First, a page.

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Miguel de Cervantes

Spanish Project

Sage Owl

on 6 May 2010

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Transcript of Miguel de Cervantes

Miguel de Cervantes Links: <a href="http://ea.grolier.com/article?id=0084510-00">http://ea.grolier.com/article?id=0084510-00</a>
http://www.brainyquote.com/quotes/authors/m/miguel_de_cervantes.html By: Christopher Brenon http://www.donquichote.org/images/cervantes.jpg BIOGRAPHY – He was born c. September 29, 1547, on the day of the saint whose name he bears, in a town near Madrid Died April 23, 1616; the same day as the death of English Playwright Shakespeare Don is DON QUIXOTE DE LA MANCHA A chivalry book, in where a madman who has read to many tales of chivalry goes out to take his own journey Excerpt: —Calla, amigo Sancho —respondió don Quijote—; que las cosas de guerra, más que otras, están sujetas a continua mudanza; cuanto más, que yo pienso, y así verdad, que aquel sabio Frestón que me robó el aposento y los libros ha vuelto estos gigantes en molinos por quitarme la gloria de su vencimiento: tal es la enemistad que me tiene; mas al cabo, han de poder poco sus malas artes contra la bondad de mi espada. "Be quiet, Sancho my friend," replied Don Quixote. "Matters of war, more than others, are subject to continual change; moreover, I think, and therefore it is true, that the same Frestón the Wise who stole my room and my books has turned these giants into windmills in order to deprive me of the glory of defeating them: such is the enmity he feels for me; but in the end, his evil arts will not prevail against the power of my virtuous sword Impact on Today's Literature Has two different sections Short Stories written The Gypsy Maid Rinconete and Cortadillo The Dialogue of the Dogs Master Glass The Jealous Estremenian The Illustrious Kitchen Maid Dramas Eight Comedies and Eight Interludes The Algerian Affair The Siege of Numancia Satire Became a soldier in the 1570's Studied in Madrid Captured by pirates, was ransomed four years later making fun of commenly used themes in literature La Galetea 1585- First published work Novelas Love between Gypsy girl and man
Tells about life of Gypsies A man thinks he is made of glass Insanity Love between a noble man and a false maid who is actually rich Tales of odd love Adventures of two youths in a bad section of seville A satirical story narrated by two talking dogs Famous Quotations Novela A closed mouth catches no flies. Part I: 1605 Part II: 1615 Surprisingly Modern-Styled work El fin deste amoroso cuento y historia [...] con otras cosas sucedidas a los pastores hasta aquí nombrados, en la segunda parte desta historia se prometen, la cual, si con apacibles voluntades esta primera viene rescibida, tendrá atrevimiento a salir con brevedad a ser vista de los ojos y entendimiento de las gentes The end of this amorous story and history [...] with other things succeeded to the pastors named here, in the second part of this story promise in such, if with apace will this first comes received, to boldly come out in brevity to be seen by the eyes and understanding of the people.) BERG .- "I say that all the thoughts I've said, and many more, caused me to see the different treatment and exercises that my pastors, and all others of that sea, had heard those who had read that the shepherds of the books, because if my singing, they were not agreed upon and well composed songs, but a "Tasting the wolf will do, Juanica" and the like, and that not the sound of chirumbelas, fiddles or pipes, but that was to give a staff with another or some tiles placed between the fingers and delicate voices, sound and admirable, but with hoarse voices, which, alone or together, it seemed, no singing, but shouting or growling."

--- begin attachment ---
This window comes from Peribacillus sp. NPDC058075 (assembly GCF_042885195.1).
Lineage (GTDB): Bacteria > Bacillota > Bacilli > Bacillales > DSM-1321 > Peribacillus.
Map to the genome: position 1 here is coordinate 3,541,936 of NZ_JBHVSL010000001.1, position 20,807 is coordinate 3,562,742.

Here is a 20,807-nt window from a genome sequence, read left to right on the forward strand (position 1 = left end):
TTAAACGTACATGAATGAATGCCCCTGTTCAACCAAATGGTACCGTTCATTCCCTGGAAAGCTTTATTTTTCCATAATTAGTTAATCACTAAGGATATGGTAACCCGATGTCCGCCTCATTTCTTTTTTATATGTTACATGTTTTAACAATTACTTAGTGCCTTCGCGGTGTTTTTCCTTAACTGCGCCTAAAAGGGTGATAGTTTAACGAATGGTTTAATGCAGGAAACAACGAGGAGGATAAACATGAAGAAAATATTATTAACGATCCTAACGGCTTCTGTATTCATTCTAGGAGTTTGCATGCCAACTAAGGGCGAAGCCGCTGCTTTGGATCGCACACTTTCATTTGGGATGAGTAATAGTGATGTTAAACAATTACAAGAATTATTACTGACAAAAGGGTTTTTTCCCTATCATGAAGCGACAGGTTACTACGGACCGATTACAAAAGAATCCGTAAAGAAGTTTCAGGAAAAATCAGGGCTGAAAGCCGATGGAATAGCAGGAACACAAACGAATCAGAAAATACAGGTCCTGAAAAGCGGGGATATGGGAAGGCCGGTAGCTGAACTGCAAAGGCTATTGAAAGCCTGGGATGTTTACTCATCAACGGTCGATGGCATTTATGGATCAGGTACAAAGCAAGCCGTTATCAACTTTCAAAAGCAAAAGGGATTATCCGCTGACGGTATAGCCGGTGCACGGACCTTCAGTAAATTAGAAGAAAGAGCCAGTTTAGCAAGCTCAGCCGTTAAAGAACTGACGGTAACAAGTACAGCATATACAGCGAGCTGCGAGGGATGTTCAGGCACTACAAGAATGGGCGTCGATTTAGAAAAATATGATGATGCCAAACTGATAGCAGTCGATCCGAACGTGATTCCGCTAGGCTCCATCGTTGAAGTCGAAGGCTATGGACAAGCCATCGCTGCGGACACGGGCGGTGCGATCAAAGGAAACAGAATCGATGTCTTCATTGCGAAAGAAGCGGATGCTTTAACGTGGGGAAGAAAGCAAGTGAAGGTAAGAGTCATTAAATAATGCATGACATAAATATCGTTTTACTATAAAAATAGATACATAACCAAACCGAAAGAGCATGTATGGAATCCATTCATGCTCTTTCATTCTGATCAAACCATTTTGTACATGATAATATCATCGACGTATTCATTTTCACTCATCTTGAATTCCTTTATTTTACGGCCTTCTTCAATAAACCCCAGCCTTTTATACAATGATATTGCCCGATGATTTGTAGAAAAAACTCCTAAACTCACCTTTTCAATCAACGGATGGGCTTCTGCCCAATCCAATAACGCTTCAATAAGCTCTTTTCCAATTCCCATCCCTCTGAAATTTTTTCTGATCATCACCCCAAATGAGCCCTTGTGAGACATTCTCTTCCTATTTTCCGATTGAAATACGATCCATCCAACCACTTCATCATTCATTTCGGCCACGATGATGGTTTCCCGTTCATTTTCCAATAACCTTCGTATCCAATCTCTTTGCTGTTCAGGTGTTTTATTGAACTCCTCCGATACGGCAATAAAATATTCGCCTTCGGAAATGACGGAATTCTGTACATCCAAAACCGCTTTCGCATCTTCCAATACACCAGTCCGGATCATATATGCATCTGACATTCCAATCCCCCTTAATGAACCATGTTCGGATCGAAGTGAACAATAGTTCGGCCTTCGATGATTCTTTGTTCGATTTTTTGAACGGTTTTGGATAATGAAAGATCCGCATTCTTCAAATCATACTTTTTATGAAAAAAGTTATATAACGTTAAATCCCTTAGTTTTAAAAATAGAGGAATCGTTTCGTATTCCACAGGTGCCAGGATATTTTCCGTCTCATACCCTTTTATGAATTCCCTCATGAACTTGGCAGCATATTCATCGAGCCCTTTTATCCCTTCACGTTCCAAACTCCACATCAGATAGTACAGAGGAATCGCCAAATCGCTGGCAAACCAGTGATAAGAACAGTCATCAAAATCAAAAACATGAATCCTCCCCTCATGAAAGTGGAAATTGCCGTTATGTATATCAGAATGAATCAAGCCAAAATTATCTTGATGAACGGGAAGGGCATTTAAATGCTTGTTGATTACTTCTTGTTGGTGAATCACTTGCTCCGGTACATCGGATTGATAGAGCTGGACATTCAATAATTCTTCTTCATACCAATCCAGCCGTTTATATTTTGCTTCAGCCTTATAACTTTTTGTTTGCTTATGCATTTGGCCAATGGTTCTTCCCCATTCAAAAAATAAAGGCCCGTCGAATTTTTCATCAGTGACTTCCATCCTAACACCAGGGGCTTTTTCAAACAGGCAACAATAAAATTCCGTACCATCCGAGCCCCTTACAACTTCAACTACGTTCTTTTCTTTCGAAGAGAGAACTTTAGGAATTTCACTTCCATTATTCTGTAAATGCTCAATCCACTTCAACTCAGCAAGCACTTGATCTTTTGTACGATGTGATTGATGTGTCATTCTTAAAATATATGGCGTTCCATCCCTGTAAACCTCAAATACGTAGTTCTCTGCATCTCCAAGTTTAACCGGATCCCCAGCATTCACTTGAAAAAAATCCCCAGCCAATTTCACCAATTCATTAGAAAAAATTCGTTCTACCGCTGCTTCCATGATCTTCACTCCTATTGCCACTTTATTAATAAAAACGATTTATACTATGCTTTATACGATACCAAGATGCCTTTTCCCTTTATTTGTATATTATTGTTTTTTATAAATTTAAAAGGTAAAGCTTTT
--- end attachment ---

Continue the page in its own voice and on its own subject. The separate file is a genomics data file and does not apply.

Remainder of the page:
(Rough translation by Google) BERGANZA.-«Digo que todos los pensamientos que he dicho, y muchos más, me causaron ver los diferentes tratos y ejercicios que mis pastores, y todos los demás de aquella marina, tenían de aquellos que había oído leer que tenían los pastores de los libros; porque si los míos cantaban, no eran canciones acordadas y bien compuestas, sino un "Cata el lobo dó va, Juanica" y otras cosas semejantes; y esto no al son de chirumbelas, rabeles o gaitas, sino al que hacía el dar un cayado con otro o al de algunas tejuelas puestas entre los dedos; y no con voces delicadas, sonoras y admirables, sino con voces roncas, que, solas o juntas, parecía, no que cantaban, sino que gritaban o gruñían.
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